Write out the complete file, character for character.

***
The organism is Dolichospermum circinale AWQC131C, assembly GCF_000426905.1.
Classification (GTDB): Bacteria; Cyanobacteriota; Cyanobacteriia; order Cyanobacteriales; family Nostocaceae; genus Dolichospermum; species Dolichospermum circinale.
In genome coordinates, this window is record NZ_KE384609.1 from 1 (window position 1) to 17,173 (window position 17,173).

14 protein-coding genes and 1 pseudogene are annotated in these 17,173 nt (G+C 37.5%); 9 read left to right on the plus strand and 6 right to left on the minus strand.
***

The organism is Dolichospermum circinale AWQC131C, assembly GCF_000426905.1.
Classification (GTDB): Bacteria; Cyanobacteriota; Cyanobacteriia; order Cyanobacteriales; family Nostocaceae; genus Dolichospermum; species Dolichospermum circinale.
In genome coordinates, this window is record NZ_KE384609.1 from 1 (window position 1) to 17,173 (window position 17,173).

14 protein-coding genes and 1 pseudogene are annotated in these 17,173 nt (G+C 37.5%); 9 read left to right on the plus strand and 6 right to left on the minus strand.